Thursday, May 1, 2014

Scary and Moody to the Last Pixel

Quick Note: Proving less is more, Lone Survivor: Director's Cut is perfect for anyone who enjoys pixel art, survivor horror games, and a moody, interpretive story. Gamers who are looking for a quick jaunt in 2D survivor horror on the Vita or PS3, I highly recommend this game.

Lone Survivor is a game that sticks with you. Weeks after beating every ending and earning the Platinum trophy, I'm still mulling over the simple gameplay and the thought provoking story. It leaves you with the sense of inner turmoil and peace, wanting more from the game, yet being satisfied that it is over, all at the same time. Having only just being introduced to the survivor horror genre, I am happy to say that this game will keep me coming back to a genre that, in the past, I would never touch.

Do they have aspirin at the end of the world?

The game places you in the role of the Lone Survivor, or 'You'. The world has fallen apart and is filled with monsters, but You has no idea why. As a matter of fact, You doesn't remember much of anything. Armed with nothing but some pieces of rotten meat to distract enemies, You journeys forward, searching his apartment building for signs of life and answers to his questions. This simple premise unravels as You slowly progresses through the hallways and rooms of his apartment complex, running into colorful characters, such as an item peddler known as the Director, and Chuck, You's plant, while also avoiding the creatures in the dark. Depending on the actions the player takes, the story can end in one of five ways, with each ending being it's own continuity, making the game more interpretive with each play through. Often times leaving more questions than answers, the story resides solely on You's mental health. Depending on how good or bad it is, he may see things that aren't there or believe he belongs in the dark. I don't want to spoil anything that happens, but know that if you are looking for a tight knit story with all your questions answered you will not find that here. This tale is very loose, but definitely enjoyable.

The gameplay in Lone Survivor is simple, yet leaves the player with many options. Being a 2D game, You moves left or right to navigate across rooms and hallways. These areas are all interconnected to create a 3D space, which can get a little confusing without the map (or a guide), but after an hour of play it's pretty easy to pick up. To handle enemies, players must either use rotten meat or flares to distract enemies, sneak passed them using hideaways in the shadows, or unload a clip from the pistol You finds early in the game. Despite using these simple options, the game is very dynamic, leaving much up to player choice. This is important, because these decisions are what helps shape You's mental health. Killing enemies kills them for good, so you won't have to deal with them while back tracking (which you do quite a bit of because of how small the game space is), but also negatively effects You's mental health, where as sneaking is better for You's mental health, but requires the player to deal with the enemy any time You comes back to the area. Combine the player choice with interesting environment creation and enemy placement, and these simple systems build into a complex game that makes it easy to come back and play through again and again to get every different ending while trying out new things.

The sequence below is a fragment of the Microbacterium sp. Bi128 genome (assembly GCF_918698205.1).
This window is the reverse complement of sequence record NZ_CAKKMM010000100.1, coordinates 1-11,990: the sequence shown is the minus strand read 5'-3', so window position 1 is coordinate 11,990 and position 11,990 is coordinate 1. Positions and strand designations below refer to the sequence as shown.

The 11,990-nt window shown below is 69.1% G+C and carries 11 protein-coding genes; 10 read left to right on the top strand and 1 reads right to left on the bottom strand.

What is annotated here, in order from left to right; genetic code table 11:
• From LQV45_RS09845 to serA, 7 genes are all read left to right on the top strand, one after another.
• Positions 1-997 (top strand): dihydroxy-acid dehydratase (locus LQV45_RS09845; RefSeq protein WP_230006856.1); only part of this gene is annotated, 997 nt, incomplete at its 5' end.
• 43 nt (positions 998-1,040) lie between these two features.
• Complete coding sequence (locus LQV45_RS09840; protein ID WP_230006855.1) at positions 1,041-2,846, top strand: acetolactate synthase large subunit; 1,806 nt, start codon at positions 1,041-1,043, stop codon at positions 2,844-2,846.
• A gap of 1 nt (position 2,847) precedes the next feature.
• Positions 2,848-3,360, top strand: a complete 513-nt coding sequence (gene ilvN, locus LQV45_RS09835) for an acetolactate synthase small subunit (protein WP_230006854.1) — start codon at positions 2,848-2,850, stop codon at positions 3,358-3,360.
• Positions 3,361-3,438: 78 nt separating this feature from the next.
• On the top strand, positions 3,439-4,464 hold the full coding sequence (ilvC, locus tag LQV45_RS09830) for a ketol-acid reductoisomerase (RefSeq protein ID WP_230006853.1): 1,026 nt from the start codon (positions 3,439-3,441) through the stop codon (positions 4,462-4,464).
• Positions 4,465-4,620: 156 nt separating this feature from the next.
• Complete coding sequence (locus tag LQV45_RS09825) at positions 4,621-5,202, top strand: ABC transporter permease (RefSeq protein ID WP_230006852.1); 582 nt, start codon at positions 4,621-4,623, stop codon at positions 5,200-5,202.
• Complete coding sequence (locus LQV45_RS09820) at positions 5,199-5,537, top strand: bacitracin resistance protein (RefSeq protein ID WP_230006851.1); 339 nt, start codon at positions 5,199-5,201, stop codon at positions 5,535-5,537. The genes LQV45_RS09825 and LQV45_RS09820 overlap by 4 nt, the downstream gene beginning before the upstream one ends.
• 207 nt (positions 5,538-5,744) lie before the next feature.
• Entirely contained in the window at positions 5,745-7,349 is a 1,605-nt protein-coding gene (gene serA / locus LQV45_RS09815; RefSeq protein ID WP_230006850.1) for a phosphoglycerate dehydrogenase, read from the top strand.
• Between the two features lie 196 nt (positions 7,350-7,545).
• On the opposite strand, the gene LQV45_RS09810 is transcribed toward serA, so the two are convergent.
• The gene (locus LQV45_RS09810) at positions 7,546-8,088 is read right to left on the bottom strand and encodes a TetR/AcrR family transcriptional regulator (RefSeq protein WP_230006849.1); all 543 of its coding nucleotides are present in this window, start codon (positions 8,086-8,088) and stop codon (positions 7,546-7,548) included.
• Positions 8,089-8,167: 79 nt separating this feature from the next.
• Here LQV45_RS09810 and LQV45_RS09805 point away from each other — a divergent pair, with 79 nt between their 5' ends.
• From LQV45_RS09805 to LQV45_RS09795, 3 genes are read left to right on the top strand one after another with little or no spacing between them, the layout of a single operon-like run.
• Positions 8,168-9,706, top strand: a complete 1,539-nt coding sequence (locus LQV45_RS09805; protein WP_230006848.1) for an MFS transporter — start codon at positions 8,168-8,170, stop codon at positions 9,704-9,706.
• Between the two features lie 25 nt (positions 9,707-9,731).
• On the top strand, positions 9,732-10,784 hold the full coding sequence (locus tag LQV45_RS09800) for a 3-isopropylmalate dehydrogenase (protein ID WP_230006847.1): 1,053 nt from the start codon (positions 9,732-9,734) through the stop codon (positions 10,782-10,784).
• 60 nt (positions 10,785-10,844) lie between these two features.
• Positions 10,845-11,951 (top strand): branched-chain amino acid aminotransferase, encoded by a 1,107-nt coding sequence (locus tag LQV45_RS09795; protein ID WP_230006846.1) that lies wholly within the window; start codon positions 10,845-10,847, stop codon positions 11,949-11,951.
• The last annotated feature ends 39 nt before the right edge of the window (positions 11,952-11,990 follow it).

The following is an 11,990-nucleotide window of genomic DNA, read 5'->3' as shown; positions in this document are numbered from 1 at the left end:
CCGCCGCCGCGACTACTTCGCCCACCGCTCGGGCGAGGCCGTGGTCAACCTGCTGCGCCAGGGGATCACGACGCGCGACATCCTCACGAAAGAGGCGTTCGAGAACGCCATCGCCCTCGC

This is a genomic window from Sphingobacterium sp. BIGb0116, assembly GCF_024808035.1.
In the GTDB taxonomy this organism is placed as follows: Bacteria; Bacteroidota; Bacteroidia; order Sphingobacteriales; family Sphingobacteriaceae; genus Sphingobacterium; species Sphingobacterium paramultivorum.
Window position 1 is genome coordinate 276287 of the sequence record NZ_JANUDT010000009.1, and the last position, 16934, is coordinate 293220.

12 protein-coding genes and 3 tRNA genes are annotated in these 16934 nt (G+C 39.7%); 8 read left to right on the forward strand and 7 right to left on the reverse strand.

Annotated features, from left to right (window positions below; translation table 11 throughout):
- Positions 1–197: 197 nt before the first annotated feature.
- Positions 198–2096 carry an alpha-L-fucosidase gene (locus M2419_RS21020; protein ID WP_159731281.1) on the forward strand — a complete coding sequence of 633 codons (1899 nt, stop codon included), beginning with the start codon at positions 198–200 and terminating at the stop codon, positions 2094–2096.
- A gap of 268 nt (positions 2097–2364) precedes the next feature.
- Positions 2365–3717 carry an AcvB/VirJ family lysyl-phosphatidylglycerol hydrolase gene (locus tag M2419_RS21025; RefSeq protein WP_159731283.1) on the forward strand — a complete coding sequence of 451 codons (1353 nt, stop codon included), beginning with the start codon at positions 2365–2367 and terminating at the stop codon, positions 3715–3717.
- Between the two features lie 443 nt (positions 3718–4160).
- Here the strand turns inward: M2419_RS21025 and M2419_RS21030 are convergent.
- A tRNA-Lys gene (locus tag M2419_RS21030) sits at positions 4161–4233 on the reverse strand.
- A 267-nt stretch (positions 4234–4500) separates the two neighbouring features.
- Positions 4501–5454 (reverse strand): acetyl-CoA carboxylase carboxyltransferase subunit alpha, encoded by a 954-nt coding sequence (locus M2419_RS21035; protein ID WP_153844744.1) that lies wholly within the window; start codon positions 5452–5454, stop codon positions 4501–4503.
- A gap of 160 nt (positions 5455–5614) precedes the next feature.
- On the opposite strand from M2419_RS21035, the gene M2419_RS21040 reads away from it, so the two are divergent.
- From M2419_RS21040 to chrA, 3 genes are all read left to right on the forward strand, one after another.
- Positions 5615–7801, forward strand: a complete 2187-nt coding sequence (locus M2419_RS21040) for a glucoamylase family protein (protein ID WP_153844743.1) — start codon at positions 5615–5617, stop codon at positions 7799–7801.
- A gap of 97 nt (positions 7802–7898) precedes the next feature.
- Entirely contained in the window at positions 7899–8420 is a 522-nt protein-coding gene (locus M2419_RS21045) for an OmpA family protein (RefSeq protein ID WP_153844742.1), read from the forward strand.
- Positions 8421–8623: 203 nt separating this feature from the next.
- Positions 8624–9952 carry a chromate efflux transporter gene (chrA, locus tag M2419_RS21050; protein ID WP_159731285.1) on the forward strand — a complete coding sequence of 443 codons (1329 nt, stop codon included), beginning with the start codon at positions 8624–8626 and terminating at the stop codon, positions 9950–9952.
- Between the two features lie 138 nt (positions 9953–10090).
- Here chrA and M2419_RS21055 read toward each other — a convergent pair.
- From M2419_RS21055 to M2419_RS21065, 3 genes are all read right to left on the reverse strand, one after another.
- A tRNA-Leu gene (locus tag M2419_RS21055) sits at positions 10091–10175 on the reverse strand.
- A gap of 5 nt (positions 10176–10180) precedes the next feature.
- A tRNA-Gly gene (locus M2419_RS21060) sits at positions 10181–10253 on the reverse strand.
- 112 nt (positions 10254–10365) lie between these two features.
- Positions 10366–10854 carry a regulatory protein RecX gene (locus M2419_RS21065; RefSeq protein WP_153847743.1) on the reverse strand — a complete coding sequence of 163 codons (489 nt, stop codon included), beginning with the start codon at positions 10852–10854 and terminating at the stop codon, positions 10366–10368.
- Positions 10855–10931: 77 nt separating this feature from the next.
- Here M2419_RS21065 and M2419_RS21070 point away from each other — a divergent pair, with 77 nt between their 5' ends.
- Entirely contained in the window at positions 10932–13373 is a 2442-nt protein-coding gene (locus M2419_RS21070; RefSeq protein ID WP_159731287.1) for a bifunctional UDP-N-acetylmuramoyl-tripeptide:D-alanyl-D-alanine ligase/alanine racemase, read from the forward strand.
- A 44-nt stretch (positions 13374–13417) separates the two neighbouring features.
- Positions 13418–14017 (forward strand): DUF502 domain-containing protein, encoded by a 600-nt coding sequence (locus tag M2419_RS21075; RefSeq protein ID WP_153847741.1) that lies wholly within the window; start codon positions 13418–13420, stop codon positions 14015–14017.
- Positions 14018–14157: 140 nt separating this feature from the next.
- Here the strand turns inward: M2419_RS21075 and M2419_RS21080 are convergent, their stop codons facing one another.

You merely adopted the darkness. I was born in it!
On top of the exploration and enemy interaction, You requires sustenance. While exploring the world, You comes across many types of food and items. Simple snacks are the easiest to find and eat, but degrade You's mental health over time. More complex food, like canned goods and meat, are better for You, but require specific items, such as a can opener and gas, to prepare and cook the food. Pretty much every food can be combined with one another as well, resulting in a diverse system that takes some experimenting to fully understand. I had to save my game to the cloud and just play with each ingredient, as some are so rare you only obtain them once. But once you get that perfect meal combination, it is immensely satisfying.

Visually, the game uses a pixel art style, making it feel unique for a horror survival game. It works well for it, as monsters are harder to discern, leaving your imagination to wonder and create much scarier entities. I often found myself more terrified of the shambling creatures in this game than any of the newer creations in horror games, including the infected from Left 4 Dead or the Clickers from the Last of Us. However, the font is also pixelated, making it hard to read from time to time, especially when You's mental health is really low and the screen dims to reflect that.

I love you Chuck
The music also works really well with the game, building up for big events and slowly dissipating during exploration. I think my favorite touch has to be when You kills creatures. Entering a room with a monster in it results in this unsettling noise that grows louder as you get closer to the foe. However, once You has vanquished every foe in sight, there is no sound at all, making the room feel empty and reflecting the degrading mental health of You. Such a simple touch, but so powerful. 

All of these things are what makes Lone Survivor a special game. This short experience is far more complex than you would expect, but has no fat either. Everything is there for a reason: to bring you into the experience. Like I said at the top, this game has stuck with me for weeks. I still find myself thinking back on all of the endings and figuring out what happened to the Lone Survivor. For anyone looking for a great, compact experience or fans of the survivor horror genre, I highly recommend this game. Just turn off the lights, pop on the headphones and dive in.

9.0 out of 10

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